The U.S. Postal Service may eliminate Saturday deliveries because of financial loses. A recent federal audit reveals the Postal Service is wasting too much money. (
Postal Waste
Stamp Prices Up Amid Postal Budget Bloat

W A S H I N G T O N, April 4 - Government auditors have just placed the U.S. Postal Service on its "high-risk" list, meaning that among government departments, they are most susceptible to waste, fraud and abuse.


The reason? A federal audit indicates the Postal Service wasted more than $1 billion over the last four years, Good Morning America's Consumer Correspondent Greg Hunter has learned.

Hunter tried to get an interview with Postmaster General William Henderson to discuss the auditors' findings, but Henderson would not talk to ABCNEWS.

"The postmaster is highly accountable," said USPS Senior Vice President Deborah Willhite. "He's just simply not doing an interview with you."

Congress is slated to begin hearings today to investigate problems at the Postal Service.

Consumers Pay

Postal officials say the Postal Service is a $65 billion business. Waste, and abuse are a small fraction of that total budget, they say.

Meanwhile, Americans are paying more to have their mail delivered. The Postal Service recently boosted the price of stamps by a penny, to 34 cents. Now it seeks another increase that would raise stamp prices anywhere from 3 to 5 cents. And the agency is planning to study how much it could save by ending Saturday service.

Over the past four years, government auditors have discovered that more than $1.4 billion have been wasted because of mismanagement, abuse and fraud. While the service was raising rates for first-class mail, they discovered, some managers were treating themselves to a variety of perks and bloated benefits.

The USPS Office of Inspector General found that some managers had misused chauffeur-driven cars, hundreds of times, for their personal use.

Government watchdog groups say that kind of abuse by top managers sets a bad example.

"The whole limo thing is emblematic of a whole culture of waste," says," Leslie Paige, of Citizens Against Government Waste. "[It] goes right through the Post Office from the top down."

The Postal Service has not revealed the names of the managers misusing chauffeur-driven cars. Some of them have gone to other positions, but to Willhite's knowledge, none had been fired.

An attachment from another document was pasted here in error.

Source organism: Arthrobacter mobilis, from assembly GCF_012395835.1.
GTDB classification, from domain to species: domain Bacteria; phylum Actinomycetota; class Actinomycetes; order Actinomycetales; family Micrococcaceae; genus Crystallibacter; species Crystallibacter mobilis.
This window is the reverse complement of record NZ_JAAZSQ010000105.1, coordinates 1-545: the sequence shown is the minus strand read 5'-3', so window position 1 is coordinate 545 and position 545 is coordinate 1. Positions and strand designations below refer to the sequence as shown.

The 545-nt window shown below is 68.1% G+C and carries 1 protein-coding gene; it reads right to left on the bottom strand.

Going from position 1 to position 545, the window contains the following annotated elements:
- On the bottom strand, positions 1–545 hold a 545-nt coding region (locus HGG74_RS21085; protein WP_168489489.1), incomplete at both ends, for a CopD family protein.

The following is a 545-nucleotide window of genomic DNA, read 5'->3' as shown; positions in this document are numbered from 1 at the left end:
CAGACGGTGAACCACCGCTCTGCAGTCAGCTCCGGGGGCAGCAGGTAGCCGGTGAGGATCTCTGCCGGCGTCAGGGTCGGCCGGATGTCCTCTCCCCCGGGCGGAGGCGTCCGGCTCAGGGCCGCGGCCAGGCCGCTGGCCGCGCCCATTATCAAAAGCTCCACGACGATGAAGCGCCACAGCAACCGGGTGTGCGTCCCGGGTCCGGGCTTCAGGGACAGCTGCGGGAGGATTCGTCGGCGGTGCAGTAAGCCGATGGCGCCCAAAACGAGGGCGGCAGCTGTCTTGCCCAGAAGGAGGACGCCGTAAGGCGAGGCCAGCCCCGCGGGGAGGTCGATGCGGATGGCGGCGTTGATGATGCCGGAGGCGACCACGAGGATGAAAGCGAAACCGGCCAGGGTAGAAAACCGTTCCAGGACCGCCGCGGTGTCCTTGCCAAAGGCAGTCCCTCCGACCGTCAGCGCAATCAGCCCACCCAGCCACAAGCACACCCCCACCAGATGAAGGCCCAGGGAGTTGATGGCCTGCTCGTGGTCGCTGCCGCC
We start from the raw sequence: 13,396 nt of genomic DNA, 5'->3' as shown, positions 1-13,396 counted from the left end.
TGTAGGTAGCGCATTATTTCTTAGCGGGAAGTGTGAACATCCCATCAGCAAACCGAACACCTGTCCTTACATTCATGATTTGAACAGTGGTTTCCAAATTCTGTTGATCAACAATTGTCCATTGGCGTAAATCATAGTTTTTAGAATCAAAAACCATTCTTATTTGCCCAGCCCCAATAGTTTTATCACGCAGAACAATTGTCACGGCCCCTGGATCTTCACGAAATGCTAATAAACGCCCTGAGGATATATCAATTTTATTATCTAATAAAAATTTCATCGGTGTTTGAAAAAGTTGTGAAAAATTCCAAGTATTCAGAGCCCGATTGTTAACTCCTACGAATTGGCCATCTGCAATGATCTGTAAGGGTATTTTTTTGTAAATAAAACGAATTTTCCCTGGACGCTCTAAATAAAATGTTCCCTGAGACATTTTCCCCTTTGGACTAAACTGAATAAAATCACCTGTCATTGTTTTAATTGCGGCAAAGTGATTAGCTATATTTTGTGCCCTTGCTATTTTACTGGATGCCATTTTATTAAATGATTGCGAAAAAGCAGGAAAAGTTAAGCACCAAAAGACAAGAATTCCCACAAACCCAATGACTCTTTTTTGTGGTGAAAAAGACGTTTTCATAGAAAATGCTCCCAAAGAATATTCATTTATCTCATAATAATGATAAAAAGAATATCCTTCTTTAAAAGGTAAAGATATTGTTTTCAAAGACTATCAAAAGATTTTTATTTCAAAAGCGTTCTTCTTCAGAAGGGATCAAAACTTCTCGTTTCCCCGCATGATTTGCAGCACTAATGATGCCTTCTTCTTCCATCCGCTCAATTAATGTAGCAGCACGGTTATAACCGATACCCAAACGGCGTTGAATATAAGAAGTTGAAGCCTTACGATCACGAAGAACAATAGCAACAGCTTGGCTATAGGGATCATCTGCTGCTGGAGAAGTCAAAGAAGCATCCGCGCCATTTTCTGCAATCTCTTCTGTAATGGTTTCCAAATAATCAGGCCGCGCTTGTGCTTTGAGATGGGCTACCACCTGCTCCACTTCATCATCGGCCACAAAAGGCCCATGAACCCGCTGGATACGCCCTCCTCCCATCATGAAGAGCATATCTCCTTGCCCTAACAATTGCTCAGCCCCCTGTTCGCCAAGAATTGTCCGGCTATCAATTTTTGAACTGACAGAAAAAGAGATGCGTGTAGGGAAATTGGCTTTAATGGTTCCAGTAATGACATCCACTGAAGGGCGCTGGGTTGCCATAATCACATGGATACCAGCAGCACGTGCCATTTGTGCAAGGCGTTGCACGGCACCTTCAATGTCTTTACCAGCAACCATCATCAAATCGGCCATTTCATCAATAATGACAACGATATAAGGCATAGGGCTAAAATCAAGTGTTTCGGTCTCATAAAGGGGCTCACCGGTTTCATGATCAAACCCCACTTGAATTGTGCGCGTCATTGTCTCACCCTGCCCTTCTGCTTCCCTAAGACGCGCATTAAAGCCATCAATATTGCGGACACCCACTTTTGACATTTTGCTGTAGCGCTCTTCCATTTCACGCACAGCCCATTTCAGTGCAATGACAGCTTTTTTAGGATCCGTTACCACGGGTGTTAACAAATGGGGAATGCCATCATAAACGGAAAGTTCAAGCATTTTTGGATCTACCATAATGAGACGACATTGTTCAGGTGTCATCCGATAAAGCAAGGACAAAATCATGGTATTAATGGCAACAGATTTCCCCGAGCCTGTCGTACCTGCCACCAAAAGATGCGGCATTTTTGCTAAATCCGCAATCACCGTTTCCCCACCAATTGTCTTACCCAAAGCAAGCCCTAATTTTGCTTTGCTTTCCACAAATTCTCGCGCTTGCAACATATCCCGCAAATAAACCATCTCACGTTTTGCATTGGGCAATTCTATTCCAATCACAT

Monuments to Waste

Postal service managers have also received unusually large relocation packages in some cases.

When Richard Porras, the former chief financial officer of the Postal Service, moved from Fairfax, Va., to Vienna, Va. - a distance of 15 miles - he was given $142,000. On top of that he received $25,000 for miscellaneous expenses.

Porras has since retired, but he told ABCNEWS by telephone that the expenses were approved.

The inspector general's report reveals managers at the Postal Service have also squandered millions of dollars on buildings and equipment.

In Charlottesville, Va., the Postal Service leased a building for $4.2 million for 20 years. Then it left that building empty for two years before subleasing it to a tractor supply company.

In Chicago, the construction of the main post office ended up costing $128 million more than the original budget.

In Seattle, postal officials bought a building without getting a detailed inspection. Later they discovered the building needed $23 million in repairs.

"It's outrageous," says Edward Hudgins of the Cato Institute. "If it did happen in the private sector, heads would roll, the people who wasted $23 million would be out looking for a job."

The Postal Service has also been criticized for spending $158 million in advertising for their overnight delivery services. Critics argue that the post office is a monopoly, and there is no need to advertise. The government agency even sponsors Lance Armstrong and the United States Cycling Team.

Despite criticism and big losses, postal officials have said that they will not cut their advertising budget.

"No business our size would operate without advertising to make people aware of the products they produce," Willhite said.

A Frustrated Senator

First-class mail volume is dropping, so the post office has spent and lost millions on new ventures.

It has spent $3.9 million trying to sell stamps from foreign countries. And it lost $84 million selling things like phone cards and postal clothing - everything from bike shirts to hats to socks.

Sen. Fred Thompson, R-Tenn., is frustrated at what he calls postal mismanagement.

"The post office would have broken even if they hadn't paid themselves a couple of hundred million in bonuses," he said. "And that speaks for itself."

Taxpayer groups say the government should stop giving the Postal Service money until it cuts the waste.

The Postal Service says it may lose $2 billion to$3 billion this year, prompting another stamp price increase. The agency says it has addressed some of the abuses, such as the town cars, which will not happen again.